There is a saying about the relationship of best friends and it very much suits the masterminds behind Big Wreck.
“Yeah,” agrees lead singer Ian Thornley. “You pick up right where you left off.”
That is the relationship of Thornley and Brian Doherty. After a long absence, the band has taken themselves off the shelf and rekindled their relationship. The pair, who came up with the idea for the band while in college, have returned after 10 years releasing the familiar sound of Big Wreck in the record Albatross and will open for Motley Crue on their Canadian tour which kicks off at the South Okanagan Events Centre on Saturday.
The split of Big Wreck left Thornley moving on with solo projects and helping friends out playing in the studio. Thornley even auditioned for a frontman position with Velvet Revolver, flying in to jam with guitar legend Slash. While he was digging their tunes, they were looking for a frontman and Thornley wasn’t ready to give up the “shield” of his guitar in his hands. Doherty was always in the back of his mind.
“We spent so much time together, there is a deep relationship there. I felt like I was moving on but, why can’t I keep my buddy,” said Thornley in a phone interview in between shows in Buffalo.
It was when Thornley found himself without a guitarist for an Edmonton gig that it was suggested he ask his long-time friend to sit in.
“I do remember thinking how weird it was, that how unweird it was,” laughed Thornley. “We were about two songs in and I remember looking over and was like oh man this should be weird, but it was really like no time had passed. It was a really natural thing having him on stage with me.”
Looking to bring back all the good things rock and roll records are missing today, they went to the studio together with a binder full of music that had been waiting to be recorded at the right time. Thornley found a love of the textures in clean guitars against dry drums to create a sound that he feels is rare in today’s music. There was no label pressuring them to make a formulaic No. 1 hit or executives sticking their nose into their creative process.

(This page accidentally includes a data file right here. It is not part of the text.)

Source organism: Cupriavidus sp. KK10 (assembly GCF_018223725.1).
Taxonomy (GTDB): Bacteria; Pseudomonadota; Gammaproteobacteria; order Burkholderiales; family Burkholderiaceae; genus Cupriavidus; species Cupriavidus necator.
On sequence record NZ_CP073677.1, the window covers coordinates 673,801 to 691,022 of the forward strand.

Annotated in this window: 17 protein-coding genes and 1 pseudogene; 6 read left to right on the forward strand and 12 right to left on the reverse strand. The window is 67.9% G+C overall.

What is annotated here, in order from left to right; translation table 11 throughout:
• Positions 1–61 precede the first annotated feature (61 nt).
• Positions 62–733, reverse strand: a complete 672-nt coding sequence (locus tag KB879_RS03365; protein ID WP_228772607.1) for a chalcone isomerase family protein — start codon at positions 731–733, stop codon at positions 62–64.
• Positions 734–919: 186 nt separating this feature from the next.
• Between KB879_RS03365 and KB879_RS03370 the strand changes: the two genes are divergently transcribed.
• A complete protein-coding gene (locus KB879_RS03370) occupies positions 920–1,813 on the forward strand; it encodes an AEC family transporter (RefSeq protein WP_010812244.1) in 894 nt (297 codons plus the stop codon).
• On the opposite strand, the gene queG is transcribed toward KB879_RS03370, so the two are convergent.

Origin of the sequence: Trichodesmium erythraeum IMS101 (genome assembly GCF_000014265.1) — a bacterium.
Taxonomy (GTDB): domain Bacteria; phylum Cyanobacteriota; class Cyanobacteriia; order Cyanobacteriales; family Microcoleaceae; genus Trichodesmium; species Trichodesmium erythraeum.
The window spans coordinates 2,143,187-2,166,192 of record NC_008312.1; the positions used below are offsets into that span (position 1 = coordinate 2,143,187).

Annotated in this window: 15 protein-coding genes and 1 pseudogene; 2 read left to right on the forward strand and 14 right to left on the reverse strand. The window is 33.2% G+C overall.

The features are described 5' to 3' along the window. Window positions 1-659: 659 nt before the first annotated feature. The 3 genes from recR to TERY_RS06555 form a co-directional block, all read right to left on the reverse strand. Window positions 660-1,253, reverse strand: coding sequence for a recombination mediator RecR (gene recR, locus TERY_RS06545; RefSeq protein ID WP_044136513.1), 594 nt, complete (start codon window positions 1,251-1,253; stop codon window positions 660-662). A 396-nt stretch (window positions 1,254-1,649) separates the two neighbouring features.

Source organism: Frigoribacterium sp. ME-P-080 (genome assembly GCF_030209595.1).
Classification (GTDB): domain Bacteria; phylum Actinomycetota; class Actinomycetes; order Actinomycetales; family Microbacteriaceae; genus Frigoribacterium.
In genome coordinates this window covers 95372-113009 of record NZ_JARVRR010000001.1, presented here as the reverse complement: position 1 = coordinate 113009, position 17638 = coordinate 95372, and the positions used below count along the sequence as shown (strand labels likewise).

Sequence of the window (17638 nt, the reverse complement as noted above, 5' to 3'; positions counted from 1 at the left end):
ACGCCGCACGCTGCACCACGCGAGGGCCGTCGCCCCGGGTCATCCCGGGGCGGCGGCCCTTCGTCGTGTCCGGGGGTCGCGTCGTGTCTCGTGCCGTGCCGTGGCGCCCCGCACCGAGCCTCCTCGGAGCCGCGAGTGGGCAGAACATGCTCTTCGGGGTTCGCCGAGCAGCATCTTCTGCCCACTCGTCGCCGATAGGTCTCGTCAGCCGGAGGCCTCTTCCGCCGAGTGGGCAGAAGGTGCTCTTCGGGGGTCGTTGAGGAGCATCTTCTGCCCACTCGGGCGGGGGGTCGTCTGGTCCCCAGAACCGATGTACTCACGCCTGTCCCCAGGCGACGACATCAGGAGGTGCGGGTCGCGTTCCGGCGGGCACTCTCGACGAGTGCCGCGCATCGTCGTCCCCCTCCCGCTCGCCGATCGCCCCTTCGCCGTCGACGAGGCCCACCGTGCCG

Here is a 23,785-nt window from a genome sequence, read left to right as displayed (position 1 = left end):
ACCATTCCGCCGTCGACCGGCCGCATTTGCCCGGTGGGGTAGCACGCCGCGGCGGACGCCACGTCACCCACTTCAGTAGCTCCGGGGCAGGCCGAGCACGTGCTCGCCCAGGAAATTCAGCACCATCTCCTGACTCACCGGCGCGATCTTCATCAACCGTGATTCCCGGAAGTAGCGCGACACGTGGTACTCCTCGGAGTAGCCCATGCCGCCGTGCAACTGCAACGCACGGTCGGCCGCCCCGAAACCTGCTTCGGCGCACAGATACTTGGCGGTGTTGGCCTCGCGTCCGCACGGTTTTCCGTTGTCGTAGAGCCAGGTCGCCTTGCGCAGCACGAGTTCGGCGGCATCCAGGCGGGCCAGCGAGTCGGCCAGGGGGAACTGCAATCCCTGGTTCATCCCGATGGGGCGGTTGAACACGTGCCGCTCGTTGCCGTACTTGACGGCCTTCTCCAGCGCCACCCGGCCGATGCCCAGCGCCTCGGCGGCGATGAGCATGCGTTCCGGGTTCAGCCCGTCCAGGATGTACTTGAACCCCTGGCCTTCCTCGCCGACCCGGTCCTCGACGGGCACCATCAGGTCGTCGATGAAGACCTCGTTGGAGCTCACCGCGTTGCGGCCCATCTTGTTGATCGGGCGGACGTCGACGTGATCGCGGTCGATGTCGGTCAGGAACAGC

“That is much more enjoyable for me. We got to do what we wanted to do. No doubt, no second-guessing if people are going to like it. If we were getting off on it, then it was in and that is a great way to work. Our main concern was making sure this is what we want on the record,” said Thornley.
The Big Wreck singer/songwriter/guitarist said although it is what pays his bills, the music business can be “rotten.” Thornley said there is a successful man sitting behind a desk just looking to make money and only every once and awhile something actually breaks through that is authentic, real and beautiful.
It could be part of the reason why Big Wreck chose to record Albatross (nominated for a 2013 Juno) over just a four-week period with only trusted producers giving their opinions to create a vibe that Thornley wanted to capture.
“I’m just lucky that I can make music that I like and I am able to carve out a living, barely, but carve out a living making music I love. I think a lot of people are in it because they want to be famous. To me music has always been something much more important than that. It has never been about fame, money or any of that shit for me,” said Thornley. “Those are dreams of a teenager and I think that is what a lot of this business is based on. I’m just trying to make an honest piece of music that maybe people will get off on. As lame as that sounds it is the truth.”
It would seem that negative side of the music business could consume a person, driving them to quit.
“I always say I’m done, I can’t do this anymore. This is so backwards, upside down, and impossibly wrong. Then, of course, there is a guitar sitting there and something pops out of it and the initial spark that I had … that beauty is there and it is something I can’t really get away from,” said Thornley.
– Check Friday’s edition of the Penticton Western News, or online, for an interview with Mick Mars from Motley Crue.